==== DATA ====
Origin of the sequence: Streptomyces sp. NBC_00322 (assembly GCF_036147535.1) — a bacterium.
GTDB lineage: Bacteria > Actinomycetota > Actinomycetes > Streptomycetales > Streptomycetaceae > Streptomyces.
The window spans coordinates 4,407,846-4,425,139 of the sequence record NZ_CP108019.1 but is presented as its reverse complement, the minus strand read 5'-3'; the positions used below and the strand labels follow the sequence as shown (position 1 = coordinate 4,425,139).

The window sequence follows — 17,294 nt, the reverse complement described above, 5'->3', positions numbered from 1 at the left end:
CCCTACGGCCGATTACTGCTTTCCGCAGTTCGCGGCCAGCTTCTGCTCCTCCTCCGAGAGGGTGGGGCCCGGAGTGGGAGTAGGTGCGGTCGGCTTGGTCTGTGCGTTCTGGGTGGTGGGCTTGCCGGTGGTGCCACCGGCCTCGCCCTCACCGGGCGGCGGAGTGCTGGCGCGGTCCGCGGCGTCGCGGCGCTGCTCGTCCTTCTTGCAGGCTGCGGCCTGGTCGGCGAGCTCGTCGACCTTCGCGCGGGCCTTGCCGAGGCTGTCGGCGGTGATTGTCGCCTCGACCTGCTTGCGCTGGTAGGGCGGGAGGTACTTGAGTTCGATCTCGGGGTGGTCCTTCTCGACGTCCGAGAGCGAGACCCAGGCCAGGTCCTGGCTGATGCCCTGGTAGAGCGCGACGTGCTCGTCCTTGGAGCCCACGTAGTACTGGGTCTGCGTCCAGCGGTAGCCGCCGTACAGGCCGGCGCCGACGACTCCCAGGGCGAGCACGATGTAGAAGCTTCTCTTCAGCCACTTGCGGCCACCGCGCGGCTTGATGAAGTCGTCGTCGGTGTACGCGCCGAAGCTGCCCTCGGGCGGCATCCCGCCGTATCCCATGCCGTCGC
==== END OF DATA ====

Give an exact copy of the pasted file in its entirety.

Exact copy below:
Origin of the sequence: Streptomyces sp. NBC_00322 (assembly GCF_036147535.1) — a bacterium.
GTDB lineage: Bacteria > Actinomycetota > Actinomycetes > Streptomycetales > Streptomycetaceae > Streptomyces.
The window spans coordinates 4,407,846-4,425,139 of the sequence record NZ_CP108019.1 but is presented as its reverse complement, the minus strand read 5'-3'; the positions used below and the strand labels follow the sequence as shown (position 1 = coordinate 4,425,139).

The window sequence follows — 17,294 nt, the reverse complement described above, 5'->3', positions numbered from 1 at the left end:
CCCTACGGCCGATTACTGCTTTCCGCAGTTCGCGGCCAGCTTCTGCTCCTCCTCCGAGAGGGTGGGGCCCGGAGTGGGAGTAGGTGCGGTCGGCTTGGTCTGTGCGTTCTGGGTGGTGGGCTTGCCGGTGGTGCCACCGGCCTCGCCCTCACCGGGCGGCGGAGTGCTGGCGCGGTCCGCGGCGTCGCGGCGCTGCTCGTCCTTCTTGCAGGCTGCGGCCTGGTCGGCGAGCTCGTCGACCTTCGCGCGGGCCTTGCCGAGGCTGTCGGCGGTGATTGTCGCCTCGACCTGCTTGCGCTGGTAGGGCGGGAGGTACTTGAGTTCGATCTCGGGGTGGTCCTTCTCGACGTCCGAGAGCGAGACCCAGGCCAGGTCCTGGCTGATGCCCTGGTAGAGCGCGACGTGCTCGTCCTTGGAGCCCACGTAGTACTGGGTCTGCGTCCAGCGGTAGCCGCCGTACAGGCCGGCGCCGACGACTCCCAGGGCGAGCACGATGTAGAAGCTTCTCTTCAGCCACTTGCGGCCACCGCGCGGCTTGATGAAGTCGTCGTCGGTGTACGCGCCGAAGCTGCCCTCGGGCGGCATCCCGCCGTATCCCATGCCGTCGC